Revamp NATO to Fight Radical Islam

Feb. 16 2017

Surveying NATO’s checkered record since the fall of the Soviet Union, Rafael Bardají and Richard Kemp argue that the alliance must be expanded and revamped to save it from obsolescence.

NATO should accept that we are all under attack by Islamist extremist forces of all kinds. President François Hollande said that France was at war, and the rest of the allies cannot sit idle by his side. NATO must make the fight against Islamic terrorism its core mission. . . .

In order to reinforce our Western world, NATO must invite to become members countries that are alike in the defense of our values and with the willingness to share the burden in this civilizational struggle. It should [therefore] invite without delay Israel, Japan, Singapore, and India to become members.

Defense expenditures should be revised and increased, but ceilings and burden-sharing are not the problem. We don’t expend more because current leaders do not feel compelled to do so. Furthermore, to spend more on the same will not change our ability to confront the threats and challenges we face. There is a myriad of things that can be done to put NATO back on track. . . .

But above all, what NATO needs is a vision and an impulse to transform from the new U.S. president and administration. Yes, Mr. President, we agree with you that NATO has become obsolete. But we believe you can make it relevant again. Your allies will follow.

Read more at Telegraph

More about: Donald Trump, Francois Hollande, NATO, Politics & Current Affairs, Radical Islam

A New American Peace Proposal Could Be Very Bad for Israel

June 23 2017

The White House may well be considering the revival of a plan for the creation of a Palestinian state authored by the American general John Allen during the Obama administration. The plan calls for Israel’s withdrawal to a modified version of the pre-1967 borders, leaving the major settlement blocs in Israeli hands but not allowing for an IDF presence in the Jordan Valley. To counter the threat to the Jewish state (and to Jordan) that this arrangement would pose, a U.S. force would be permanently stationed along the Jordan River. Gershon Hacohen finds this proposal less than reassuring:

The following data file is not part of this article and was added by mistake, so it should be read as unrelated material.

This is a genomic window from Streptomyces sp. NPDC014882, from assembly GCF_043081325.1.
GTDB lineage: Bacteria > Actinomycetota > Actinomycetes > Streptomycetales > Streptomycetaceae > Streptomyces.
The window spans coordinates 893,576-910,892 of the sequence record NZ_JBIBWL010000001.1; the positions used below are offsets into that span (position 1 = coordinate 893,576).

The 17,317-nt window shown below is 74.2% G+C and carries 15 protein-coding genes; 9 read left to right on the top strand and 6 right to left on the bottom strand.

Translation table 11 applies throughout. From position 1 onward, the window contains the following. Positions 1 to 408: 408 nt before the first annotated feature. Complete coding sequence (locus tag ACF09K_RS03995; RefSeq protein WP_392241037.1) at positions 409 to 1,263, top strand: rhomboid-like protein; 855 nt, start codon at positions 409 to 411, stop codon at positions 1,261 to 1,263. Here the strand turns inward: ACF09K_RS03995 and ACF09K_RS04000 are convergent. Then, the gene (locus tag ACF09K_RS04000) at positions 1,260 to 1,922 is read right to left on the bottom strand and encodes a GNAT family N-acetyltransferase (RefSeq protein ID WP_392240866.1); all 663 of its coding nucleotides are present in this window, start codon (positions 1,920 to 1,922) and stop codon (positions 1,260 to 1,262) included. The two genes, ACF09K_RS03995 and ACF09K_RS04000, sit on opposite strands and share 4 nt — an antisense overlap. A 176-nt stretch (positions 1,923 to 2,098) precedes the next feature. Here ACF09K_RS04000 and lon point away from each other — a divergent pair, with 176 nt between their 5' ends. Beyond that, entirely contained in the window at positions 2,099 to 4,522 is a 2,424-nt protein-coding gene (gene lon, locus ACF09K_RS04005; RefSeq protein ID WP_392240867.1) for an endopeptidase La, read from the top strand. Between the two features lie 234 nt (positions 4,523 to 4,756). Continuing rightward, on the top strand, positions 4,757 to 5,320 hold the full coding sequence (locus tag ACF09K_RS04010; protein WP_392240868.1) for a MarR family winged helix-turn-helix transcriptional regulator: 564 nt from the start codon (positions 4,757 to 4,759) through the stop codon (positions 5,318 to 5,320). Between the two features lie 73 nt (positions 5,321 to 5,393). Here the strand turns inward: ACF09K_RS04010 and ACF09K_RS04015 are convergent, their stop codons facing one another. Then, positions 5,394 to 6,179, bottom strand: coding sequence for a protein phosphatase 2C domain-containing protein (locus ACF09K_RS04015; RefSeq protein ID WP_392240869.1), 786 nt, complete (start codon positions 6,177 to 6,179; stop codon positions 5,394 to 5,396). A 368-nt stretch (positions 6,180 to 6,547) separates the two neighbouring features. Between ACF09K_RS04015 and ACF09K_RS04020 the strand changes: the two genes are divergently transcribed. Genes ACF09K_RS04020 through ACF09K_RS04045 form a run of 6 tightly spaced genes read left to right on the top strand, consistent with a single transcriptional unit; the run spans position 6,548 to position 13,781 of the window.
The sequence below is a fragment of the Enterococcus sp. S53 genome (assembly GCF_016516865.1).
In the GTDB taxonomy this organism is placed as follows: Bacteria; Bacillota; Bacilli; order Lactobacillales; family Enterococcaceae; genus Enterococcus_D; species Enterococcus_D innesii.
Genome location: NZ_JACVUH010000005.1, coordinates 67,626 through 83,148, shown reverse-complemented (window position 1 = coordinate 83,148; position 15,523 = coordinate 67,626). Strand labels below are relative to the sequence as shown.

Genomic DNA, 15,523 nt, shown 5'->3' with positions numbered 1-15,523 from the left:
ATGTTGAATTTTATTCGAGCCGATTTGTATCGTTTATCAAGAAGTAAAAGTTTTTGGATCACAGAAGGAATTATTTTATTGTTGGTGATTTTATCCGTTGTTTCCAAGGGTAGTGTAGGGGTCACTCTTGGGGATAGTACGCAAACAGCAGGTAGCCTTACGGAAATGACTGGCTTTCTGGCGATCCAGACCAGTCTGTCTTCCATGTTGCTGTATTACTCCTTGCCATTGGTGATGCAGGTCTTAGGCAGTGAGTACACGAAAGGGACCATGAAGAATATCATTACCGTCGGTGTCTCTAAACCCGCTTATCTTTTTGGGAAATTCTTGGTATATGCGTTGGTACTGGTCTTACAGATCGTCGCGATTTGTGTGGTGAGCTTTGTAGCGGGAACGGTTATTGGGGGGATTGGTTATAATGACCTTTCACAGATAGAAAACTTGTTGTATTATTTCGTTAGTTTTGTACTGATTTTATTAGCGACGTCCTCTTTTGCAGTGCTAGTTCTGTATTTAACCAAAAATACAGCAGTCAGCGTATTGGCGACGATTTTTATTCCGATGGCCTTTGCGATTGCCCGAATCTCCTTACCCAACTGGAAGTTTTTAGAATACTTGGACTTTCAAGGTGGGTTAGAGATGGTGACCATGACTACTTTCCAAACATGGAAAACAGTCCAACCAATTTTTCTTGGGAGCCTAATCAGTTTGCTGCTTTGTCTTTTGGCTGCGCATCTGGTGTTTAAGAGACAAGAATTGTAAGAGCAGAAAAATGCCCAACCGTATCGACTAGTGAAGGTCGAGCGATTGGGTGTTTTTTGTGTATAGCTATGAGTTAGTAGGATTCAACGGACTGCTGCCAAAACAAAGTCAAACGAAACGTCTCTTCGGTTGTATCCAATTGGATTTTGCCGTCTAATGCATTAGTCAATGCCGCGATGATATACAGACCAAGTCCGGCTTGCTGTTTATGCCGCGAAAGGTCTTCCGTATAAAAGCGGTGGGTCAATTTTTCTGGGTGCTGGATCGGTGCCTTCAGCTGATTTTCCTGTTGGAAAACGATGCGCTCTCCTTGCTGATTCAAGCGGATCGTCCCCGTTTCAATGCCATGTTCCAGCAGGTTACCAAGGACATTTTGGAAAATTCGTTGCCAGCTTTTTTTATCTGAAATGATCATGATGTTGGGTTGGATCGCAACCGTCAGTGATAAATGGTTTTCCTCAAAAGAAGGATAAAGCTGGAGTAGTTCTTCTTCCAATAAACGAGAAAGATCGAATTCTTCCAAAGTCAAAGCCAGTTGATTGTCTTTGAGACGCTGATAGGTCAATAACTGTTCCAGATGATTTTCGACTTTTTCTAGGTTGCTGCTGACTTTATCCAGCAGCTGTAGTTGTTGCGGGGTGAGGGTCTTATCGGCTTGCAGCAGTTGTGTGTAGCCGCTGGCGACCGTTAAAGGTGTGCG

The basic problem is the notion that Israel will rely for its security on foreign forces. Not only is it difficult to ensure that such forces would fulfill their duty successfully, but it is uncertain whether they would stay in place—particularly if they suffer casualties like those they have suffered in Afghanistan and Iraq over the past decade. Recall [also] that during the waiting period before the Six-Day War, the security guarantee given by President Eisenhower to Ben-Gurion after the 1956 Sinai campaign evaporated. . . .

There is, however, a larger question:

Do we want Israel to be no more than a haven for persecuted Jews where they can subsist under foreign protection? Or do we want Israel to be a place of freedom, a homeland, in which we alone are responsible for our own security and sovereignty? . . .

Perhaps we have forgotten that protecting our national existence, in terms of how the IDF defines national security, does not pertain solely to ensuring the physical existence of the citizens of the country but also to safeguarding national interests. . . . [The plan] completely ignores the possibility that the people of Israel, in renewing their life in their homeland, are motivated by something much greater than the need for a technical solution to security concerns.

Read more at BESA Center

More about: Israel & Zionism, Israeli Security, Jordan Valley, Two-State Solution, U.S. Foreign policy